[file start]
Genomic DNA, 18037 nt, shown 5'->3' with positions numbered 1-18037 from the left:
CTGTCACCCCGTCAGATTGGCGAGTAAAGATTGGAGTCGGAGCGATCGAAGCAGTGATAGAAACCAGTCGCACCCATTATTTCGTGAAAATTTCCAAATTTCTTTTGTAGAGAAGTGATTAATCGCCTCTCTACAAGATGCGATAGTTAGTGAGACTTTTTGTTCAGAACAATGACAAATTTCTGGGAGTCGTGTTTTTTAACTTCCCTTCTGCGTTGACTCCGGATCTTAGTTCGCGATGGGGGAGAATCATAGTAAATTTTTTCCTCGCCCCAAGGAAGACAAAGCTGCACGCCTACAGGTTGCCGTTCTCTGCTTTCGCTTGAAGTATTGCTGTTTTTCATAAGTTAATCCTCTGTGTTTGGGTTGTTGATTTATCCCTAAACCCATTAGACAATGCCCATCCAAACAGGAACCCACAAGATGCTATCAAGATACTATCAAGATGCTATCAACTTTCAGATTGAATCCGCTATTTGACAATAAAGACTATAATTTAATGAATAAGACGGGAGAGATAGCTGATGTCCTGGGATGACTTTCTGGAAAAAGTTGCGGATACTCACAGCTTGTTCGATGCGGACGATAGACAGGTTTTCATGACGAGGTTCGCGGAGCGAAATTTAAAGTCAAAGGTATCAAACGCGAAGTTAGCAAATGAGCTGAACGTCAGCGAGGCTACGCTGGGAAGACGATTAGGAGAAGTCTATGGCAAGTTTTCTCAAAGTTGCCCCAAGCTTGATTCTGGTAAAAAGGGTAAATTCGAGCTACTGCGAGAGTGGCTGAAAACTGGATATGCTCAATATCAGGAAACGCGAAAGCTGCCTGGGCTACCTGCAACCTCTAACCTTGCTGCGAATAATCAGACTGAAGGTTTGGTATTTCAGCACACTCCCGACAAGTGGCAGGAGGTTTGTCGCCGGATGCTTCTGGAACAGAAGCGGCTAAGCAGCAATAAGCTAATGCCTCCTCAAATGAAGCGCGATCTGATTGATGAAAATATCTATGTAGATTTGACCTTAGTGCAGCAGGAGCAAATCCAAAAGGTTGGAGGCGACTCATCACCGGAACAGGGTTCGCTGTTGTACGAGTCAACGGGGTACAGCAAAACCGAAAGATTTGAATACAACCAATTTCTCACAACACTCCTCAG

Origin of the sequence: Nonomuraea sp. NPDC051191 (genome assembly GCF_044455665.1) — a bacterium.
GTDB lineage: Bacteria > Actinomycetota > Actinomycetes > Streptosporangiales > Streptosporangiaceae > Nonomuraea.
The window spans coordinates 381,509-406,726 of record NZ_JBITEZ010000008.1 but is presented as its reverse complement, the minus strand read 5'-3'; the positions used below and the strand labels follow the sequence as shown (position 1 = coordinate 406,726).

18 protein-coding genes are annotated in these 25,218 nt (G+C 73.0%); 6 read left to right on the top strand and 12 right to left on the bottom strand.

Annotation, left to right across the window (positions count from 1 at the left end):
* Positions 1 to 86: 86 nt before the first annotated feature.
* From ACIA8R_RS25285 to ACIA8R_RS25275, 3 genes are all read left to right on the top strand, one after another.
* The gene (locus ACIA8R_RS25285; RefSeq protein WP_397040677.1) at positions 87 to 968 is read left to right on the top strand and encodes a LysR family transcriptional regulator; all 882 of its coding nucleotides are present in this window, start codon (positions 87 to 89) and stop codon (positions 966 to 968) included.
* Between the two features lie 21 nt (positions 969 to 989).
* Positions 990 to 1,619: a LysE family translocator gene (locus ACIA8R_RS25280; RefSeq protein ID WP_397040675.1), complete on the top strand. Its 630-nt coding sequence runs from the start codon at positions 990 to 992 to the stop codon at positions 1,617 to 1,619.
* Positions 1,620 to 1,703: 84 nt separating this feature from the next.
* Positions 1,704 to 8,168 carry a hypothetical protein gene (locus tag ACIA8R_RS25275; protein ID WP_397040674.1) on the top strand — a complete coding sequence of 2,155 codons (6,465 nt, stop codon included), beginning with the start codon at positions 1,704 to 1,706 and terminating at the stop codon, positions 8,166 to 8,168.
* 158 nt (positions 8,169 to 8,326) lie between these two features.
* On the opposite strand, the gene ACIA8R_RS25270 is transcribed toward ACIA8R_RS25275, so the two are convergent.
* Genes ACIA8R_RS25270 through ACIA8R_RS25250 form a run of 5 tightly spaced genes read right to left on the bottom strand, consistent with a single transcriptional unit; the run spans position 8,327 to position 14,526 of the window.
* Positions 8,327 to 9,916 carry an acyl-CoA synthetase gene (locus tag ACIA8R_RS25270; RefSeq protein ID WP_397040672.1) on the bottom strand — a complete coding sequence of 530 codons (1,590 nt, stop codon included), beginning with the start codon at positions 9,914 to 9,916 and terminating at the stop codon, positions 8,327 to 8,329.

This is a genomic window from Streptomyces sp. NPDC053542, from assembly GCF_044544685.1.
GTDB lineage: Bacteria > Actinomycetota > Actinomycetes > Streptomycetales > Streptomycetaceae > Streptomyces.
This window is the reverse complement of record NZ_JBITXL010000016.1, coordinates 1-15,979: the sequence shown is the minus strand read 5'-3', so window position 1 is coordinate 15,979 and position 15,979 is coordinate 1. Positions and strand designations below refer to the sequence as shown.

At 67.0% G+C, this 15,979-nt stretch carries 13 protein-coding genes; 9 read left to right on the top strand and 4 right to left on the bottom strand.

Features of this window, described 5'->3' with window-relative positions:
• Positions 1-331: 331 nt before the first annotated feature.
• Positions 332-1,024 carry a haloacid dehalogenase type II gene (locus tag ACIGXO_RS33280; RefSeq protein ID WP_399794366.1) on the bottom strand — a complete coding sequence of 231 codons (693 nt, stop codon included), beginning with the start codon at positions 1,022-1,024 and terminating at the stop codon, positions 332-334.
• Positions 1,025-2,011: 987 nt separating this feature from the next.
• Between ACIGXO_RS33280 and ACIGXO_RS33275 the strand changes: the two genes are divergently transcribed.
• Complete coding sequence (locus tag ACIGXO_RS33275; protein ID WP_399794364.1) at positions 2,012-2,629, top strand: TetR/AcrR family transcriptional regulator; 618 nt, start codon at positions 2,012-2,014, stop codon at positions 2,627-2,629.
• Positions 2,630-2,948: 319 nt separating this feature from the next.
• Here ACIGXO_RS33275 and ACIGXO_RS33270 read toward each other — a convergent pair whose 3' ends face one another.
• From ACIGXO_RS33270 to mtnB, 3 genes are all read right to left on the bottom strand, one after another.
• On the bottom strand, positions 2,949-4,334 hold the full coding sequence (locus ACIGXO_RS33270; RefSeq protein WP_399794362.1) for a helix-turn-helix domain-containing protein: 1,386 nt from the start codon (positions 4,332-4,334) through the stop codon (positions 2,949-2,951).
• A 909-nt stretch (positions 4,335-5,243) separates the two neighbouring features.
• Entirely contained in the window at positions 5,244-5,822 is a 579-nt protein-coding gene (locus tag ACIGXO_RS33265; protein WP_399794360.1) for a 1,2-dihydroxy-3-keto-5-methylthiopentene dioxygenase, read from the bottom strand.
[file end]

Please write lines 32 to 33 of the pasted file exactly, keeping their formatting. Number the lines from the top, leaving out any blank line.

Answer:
• On the bottom strand, positions 2,949-4,334 hold the full coding sequence (locus ACIGXO_RS33270; RefSeq protein WP_399794362.1) for a helix-turn-helix domain-containing protein: 1,386 nt from the start codon (positions 4,332-4,334) through the stop codon (positions 2,949-2,951).
• A 909-nt stretch (positions 4,335-5,243) separates the two neighbouring features.